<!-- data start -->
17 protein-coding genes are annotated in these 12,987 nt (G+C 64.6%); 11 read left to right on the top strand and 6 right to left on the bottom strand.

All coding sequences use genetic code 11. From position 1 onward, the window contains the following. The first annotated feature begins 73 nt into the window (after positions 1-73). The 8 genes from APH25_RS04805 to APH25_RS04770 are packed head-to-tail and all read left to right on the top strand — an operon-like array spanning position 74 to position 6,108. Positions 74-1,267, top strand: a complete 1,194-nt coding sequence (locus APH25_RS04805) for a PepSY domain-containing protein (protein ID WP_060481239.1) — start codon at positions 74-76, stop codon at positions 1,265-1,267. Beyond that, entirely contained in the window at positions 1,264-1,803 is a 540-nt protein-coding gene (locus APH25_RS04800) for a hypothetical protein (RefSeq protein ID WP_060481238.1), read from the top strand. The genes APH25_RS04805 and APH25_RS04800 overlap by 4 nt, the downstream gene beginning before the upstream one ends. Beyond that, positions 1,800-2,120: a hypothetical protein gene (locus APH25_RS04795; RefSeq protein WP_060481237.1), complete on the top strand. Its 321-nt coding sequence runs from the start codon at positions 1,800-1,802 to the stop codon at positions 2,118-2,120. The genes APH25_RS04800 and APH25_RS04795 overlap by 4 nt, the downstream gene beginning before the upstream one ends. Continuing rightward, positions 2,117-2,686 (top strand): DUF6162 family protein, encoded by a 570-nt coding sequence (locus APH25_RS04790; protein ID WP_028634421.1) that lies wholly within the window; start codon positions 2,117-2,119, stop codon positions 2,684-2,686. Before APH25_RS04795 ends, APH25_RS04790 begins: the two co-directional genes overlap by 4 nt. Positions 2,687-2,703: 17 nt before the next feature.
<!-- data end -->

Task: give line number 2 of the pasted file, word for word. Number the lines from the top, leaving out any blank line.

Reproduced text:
All coding sequences use genetic code 11. From position 1 onward, the window contains the following. The first annotated feature begins 73 nt into the window (after positions 1-73). The 8 genes from APH25_RS04805 to APH25_RS04770 are packed head-to-tail and all read left to right on the top strand — an operon-like array spanning position 74 to position 6,108. Positions 74-1,267, top strand: a complete 1,194-nt coding sequence (locus APH25_RS04805) for a PepSY domain-containing protein (protein ID WP_060481239.1) — start codon at positions 74-76, stop codon at positions 1,265-1,267. Beyond that, entirely contained in the window at positions 1,264-1,803 is a 540-nt protein-coding gene (locus APH25_RS04800) for a hypothetical protein (RefSeq protein ID WP_060481238.1), read from the top strand. The genes APH25_RS04805 and APH25_RS04800 overlap by 4 nt, the downstream gene beginning before the upstream one ends. Beyond that, positions 1,800-2,120: a hypothetical protein gene (locus APH25_RS04795; RefSeq protein WP_060481237.1), complete on the top strand. Its 321-nt coding sequence runs from the start codon at positions 1,800-1,802 to the stop codon at positions 2,118-2,120. The genes APH25_RS04800 and APH25_RS04795 overlap by 4 nt, the downstream gene beginning before the upstream one ends. Continuing rightward, positions 2,117-2,686 (top strand): DUF6162 family protein, encoded by a 570-nt coding sequence (locus APH25_RS04790; protein ID WP_028634421.1) that lies wholly within the window; start codon positions 2,117-2,119, stop codon positions 2,684-2,686. Before APH25_RS04795 ends, APH25_RS04790 begins: the two co-directional genes overlap by 4 nt. Positions 2,687-2,703: 17 nt before the next feature.